Holy Saturday

    Jesus is dead. All our hopes are overturned, the kingdom is not about to be liberated from the forces of oppression and injustice and evil after all. That's not what Jesus came to do, it turns out. This world, this life, is still going to be hard. I don't like to anticipate Easter too much, I like to sit with the devastated disciples in their upper room, grieving the gruesome lynching of their hero, the man on whom they had pinned all their hopes, reeling from the loss of everything they had looked forward to: King Jesus on the throne of a free, just, and holy Israel, blessed by the God who had sent Him to lead them out of darkness. Now Jesus is gone, gone all the way into that darkness. We, the disciples gathered in that upper room, we don't know yet about the resurrection. The holy women haven't yet gone to prepare the body for burial, and found it missing, and angels telling them He is risen. We haven't heard the good news yet, all we know today is that Jesus has been overthrown, betrayed by a beloved friend, scourged (whipped bloody), mocked, tortured, shamed (stripped naked), and hung up to die. It's all over, as far as the disciples know. Our hearts are broken.

    That's what this life is like, sometimes, isn't it? This past year, the world has gone through heartbreak all together, which is something rare. But we all suffer some time in our own individual lives, we know what it feels like to have a broken heart. We know how bewildering it is when hopes crash, how unmoored we can feel when an important relationship is broken, or a serious illness is diagnosed, or a job is lost and we struggle to pay the bills. 

    God did not incarnate into the human race in order to make those problems magically go away. Jesus came, lived, loved, taught and healed, suffered and died. He came not to make our problems go away, but to live through them with us. We all know what it's like when tragedy strikes a friend, and we ache to make it all better for them, but we can't. We know what it's like to go through a tragedy and find that our friends, not knowing what to say, either skirt around the grief or offer useless advice. I want to learn to do what Jesus did: just love you through your pain and grief, just sit down in the ashes with you and hold your hand in silence until the sun starts to come out again and you can find a way to take another step forward. I want to learn Christly compassion, and that requires sitting still with what is. Stay with Holy Saturday. Jesus is no longer in the world. Easter doesn't exist, yet. One day at a time. We're all in this together.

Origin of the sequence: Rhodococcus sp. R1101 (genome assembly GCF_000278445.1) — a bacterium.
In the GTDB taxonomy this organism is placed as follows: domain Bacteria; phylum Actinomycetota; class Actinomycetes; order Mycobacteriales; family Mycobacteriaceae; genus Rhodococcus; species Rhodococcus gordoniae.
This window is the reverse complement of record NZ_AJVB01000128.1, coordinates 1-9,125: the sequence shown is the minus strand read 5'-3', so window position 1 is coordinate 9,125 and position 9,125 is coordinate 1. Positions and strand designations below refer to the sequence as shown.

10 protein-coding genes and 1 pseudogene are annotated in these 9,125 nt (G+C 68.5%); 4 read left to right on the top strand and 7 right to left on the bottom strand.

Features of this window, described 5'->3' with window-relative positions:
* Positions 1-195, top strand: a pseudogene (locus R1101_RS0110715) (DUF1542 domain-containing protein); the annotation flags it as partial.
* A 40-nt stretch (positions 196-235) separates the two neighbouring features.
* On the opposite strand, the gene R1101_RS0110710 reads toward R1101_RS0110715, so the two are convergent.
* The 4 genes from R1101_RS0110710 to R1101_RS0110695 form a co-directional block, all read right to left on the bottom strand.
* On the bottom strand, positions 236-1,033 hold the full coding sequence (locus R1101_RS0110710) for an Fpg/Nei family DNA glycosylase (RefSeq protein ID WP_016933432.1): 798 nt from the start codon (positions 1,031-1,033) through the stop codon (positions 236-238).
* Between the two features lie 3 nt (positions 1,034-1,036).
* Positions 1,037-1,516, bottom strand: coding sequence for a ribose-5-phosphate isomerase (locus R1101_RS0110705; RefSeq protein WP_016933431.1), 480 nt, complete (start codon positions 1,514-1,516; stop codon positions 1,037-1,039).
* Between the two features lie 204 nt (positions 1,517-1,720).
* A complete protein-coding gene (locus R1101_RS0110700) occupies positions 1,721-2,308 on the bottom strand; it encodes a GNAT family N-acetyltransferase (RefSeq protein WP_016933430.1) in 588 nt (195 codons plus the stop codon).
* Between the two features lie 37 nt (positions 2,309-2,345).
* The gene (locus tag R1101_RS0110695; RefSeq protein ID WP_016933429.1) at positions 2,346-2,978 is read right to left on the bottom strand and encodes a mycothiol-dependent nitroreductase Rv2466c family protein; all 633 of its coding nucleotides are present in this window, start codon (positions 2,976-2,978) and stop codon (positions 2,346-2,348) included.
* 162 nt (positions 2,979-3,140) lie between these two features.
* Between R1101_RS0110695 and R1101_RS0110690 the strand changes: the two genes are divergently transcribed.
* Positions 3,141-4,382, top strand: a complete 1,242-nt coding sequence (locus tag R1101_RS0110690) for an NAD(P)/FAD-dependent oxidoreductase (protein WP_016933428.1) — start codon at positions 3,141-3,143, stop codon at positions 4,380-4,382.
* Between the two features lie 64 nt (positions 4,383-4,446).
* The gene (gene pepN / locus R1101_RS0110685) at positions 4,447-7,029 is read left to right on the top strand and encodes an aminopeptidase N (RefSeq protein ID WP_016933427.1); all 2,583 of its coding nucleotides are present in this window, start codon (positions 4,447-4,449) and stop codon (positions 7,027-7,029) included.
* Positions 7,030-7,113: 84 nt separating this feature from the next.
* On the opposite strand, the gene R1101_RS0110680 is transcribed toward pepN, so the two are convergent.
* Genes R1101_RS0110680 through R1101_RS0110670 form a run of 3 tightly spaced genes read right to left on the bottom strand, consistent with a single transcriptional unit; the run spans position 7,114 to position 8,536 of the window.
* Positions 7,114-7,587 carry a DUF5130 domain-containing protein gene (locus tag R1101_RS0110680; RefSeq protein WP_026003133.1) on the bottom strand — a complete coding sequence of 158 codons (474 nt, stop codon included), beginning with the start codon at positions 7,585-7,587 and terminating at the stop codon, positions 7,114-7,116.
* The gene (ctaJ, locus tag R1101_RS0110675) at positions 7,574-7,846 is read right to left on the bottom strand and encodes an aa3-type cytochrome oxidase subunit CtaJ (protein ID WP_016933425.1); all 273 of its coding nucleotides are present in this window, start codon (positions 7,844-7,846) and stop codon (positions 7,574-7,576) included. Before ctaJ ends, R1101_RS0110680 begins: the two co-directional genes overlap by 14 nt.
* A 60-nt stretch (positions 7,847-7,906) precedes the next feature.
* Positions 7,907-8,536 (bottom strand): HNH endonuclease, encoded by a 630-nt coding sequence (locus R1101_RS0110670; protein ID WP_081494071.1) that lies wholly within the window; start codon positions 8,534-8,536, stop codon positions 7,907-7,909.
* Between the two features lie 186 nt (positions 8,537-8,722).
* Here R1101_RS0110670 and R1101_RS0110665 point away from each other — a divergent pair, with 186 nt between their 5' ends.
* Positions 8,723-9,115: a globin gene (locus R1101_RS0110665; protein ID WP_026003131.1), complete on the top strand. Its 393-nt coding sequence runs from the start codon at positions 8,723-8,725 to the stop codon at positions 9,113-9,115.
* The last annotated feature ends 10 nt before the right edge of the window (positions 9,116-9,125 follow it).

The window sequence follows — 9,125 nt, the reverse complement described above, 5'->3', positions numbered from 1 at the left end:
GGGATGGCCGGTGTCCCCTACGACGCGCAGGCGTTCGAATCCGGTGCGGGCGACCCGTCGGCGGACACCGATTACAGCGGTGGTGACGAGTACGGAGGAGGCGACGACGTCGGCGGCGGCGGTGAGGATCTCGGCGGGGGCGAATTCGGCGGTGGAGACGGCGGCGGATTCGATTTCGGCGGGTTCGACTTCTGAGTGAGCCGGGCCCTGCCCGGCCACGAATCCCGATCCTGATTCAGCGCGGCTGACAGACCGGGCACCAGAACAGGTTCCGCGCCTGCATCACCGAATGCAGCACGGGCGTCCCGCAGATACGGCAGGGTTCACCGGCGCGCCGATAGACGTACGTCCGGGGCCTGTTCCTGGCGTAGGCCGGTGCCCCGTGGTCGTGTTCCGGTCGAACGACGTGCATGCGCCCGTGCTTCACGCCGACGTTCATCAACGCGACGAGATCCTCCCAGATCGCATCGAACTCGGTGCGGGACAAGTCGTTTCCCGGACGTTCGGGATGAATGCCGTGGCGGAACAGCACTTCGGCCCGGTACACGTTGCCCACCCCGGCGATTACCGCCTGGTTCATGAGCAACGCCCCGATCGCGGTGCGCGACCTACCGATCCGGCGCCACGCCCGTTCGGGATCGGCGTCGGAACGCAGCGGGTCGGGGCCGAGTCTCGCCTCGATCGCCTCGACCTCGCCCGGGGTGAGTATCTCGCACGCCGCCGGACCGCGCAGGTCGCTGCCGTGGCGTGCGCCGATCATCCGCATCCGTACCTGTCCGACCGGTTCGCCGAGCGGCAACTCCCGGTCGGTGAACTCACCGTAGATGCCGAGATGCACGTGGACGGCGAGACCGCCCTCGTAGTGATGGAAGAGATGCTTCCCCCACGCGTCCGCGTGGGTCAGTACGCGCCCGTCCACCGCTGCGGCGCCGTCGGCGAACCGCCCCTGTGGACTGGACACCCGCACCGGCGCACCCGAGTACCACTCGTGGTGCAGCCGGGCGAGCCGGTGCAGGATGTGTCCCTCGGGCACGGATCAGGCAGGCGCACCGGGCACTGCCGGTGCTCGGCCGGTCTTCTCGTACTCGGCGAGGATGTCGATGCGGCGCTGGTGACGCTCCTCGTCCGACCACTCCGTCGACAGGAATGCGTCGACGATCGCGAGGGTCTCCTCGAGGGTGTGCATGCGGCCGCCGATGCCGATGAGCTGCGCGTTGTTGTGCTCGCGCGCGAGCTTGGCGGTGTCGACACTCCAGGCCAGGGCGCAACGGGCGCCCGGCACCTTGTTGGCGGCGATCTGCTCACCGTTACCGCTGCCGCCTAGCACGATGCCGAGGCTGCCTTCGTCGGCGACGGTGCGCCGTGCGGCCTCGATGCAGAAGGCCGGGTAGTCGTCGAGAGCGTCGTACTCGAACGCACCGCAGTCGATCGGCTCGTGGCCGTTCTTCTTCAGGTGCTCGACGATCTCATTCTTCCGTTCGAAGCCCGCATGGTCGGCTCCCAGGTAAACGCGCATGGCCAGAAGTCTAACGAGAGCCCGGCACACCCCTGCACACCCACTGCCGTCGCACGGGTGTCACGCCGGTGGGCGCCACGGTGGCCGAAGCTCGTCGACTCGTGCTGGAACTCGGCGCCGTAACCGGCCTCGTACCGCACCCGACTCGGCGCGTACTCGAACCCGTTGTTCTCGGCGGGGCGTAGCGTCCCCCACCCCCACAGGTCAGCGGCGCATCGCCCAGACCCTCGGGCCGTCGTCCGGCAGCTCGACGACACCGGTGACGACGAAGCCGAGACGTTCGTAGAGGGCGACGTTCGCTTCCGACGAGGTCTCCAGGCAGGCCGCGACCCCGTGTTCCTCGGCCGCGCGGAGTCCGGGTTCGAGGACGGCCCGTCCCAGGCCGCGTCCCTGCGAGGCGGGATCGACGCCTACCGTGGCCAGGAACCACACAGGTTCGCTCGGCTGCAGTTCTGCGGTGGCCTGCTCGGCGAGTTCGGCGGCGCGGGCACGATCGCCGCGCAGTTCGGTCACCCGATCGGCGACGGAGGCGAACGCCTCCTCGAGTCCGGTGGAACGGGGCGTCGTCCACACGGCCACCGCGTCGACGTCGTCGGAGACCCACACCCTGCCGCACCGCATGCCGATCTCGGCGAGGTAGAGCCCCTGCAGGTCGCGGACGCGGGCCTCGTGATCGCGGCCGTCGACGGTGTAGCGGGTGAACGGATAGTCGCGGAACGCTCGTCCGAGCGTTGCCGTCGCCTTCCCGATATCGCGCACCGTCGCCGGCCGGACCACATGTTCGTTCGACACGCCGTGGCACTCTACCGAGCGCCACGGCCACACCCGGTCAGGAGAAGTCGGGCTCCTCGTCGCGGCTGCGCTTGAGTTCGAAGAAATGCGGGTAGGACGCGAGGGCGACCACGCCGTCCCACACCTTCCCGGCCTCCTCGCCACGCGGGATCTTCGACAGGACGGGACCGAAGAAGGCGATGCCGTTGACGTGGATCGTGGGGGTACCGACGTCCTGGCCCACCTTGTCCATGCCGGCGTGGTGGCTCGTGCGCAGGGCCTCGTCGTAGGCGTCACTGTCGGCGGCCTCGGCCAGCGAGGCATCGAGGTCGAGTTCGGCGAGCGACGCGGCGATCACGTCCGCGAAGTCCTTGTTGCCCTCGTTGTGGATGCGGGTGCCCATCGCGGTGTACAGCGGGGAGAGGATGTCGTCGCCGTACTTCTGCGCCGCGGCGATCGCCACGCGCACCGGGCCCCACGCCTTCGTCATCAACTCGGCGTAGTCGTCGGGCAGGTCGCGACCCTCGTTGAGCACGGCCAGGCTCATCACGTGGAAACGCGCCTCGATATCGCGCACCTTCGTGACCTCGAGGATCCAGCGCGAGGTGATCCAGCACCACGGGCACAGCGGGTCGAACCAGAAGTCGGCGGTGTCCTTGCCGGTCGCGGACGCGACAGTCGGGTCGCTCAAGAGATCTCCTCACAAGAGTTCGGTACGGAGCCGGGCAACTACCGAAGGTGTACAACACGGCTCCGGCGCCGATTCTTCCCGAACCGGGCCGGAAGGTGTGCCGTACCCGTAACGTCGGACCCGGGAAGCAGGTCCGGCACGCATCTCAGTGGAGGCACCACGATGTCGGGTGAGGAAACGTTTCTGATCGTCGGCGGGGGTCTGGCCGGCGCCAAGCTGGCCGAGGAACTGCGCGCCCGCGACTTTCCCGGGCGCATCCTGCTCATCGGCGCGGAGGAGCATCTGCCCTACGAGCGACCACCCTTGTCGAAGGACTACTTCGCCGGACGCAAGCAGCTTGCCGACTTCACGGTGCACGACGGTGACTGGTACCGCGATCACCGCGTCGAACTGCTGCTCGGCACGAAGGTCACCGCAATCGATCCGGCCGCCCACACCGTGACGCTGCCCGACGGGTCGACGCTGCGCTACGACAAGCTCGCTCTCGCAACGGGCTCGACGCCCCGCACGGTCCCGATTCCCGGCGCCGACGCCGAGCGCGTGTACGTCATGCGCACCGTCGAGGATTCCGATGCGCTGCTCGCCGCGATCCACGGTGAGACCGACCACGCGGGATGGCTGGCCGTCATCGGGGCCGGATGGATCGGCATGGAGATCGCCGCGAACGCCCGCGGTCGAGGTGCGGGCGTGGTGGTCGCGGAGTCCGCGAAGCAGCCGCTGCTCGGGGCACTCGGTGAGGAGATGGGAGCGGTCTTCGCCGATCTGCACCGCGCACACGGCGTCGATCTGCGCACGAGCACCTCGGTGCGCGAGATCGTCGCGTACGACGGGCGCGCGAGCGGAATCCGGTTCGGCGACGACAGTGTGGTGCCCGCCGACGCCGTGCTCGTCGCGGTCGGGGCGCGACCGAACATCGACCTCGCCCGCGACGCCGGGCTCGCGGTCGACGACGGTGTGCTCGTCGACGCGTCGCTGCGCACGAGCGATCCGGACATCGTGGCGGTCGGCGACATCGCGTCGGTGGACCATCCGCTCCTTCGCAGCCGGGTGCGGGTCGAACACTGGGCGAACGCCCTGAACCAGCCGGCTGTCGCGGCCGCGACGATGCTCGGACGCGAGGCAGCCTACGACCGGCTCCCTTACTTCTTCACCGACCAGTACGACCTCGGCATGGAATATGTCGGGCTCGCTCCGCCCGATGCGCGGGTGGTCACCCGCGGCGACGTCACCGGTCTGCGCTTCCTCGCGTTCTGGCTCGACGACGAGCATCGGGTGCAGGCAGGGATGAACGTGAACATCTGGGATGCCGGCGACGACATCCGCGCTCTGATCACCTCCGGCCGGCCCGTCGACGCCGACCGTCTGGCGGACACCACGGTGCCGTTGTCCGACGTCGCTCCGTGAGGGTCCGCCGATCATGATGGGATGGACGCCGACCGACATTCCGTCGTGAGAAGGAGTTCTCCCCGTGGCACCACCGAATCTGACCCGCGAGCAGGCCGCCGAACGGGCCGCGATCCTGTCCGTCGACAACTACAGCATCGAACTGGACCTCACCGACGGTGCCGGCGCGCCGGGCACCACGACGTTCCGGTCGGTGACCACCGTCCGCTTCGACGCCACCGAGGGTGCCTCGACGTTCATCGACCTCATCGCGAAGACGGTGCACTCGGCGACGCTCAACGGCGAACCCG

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    So here we are, a second year in a row, celebrating the Easter Triduum in pandemic conditions. I won't be going to Mass. I thought about it, but no. I'm not vaccinated yet! But I will go out and cut daffodils and forsythia, pear blossom and spirea, and fill the house with flowers. I've got a brand-new tall white candle, and I'm going to sing the Exultet somewhere near midnight, and read the readings, and then I've got a very small bottle of cava and some chocolate Easter eggs to enjoy while blasting out the Alleluia chorus from Handel's Messiah. Then on Sunday morning, I'll watch my monks on YouTube, and I'll call my beloved Mom. The weather is supposed to be gorgeous, and you know what? I think it'll be a very happy hermit Easter.

    Lent, on the other hand, has been a bit challenging, especially towards the end, and it was only on Good Friday that I really got clear about what was going wrong. It's the same thing that usually goes wrong: Real Me has been failing to live up to the standards of Fantasy Me. I've been slipping into judging myself against the wrong standard of imaginary Perfection (automatic fail), instead of the right standard of Progress. I am still making progress! Including progress against perfectionism. But it's like Lent just gave Fantasy Me, that artificial painted icon of Holy Hermit, another way to sneak in. I mean, Lent is supposed to be time for a little extra effort within a whole life devoted to progress toward perfection, and it's really easy to mistake that as time for a little extra perfection.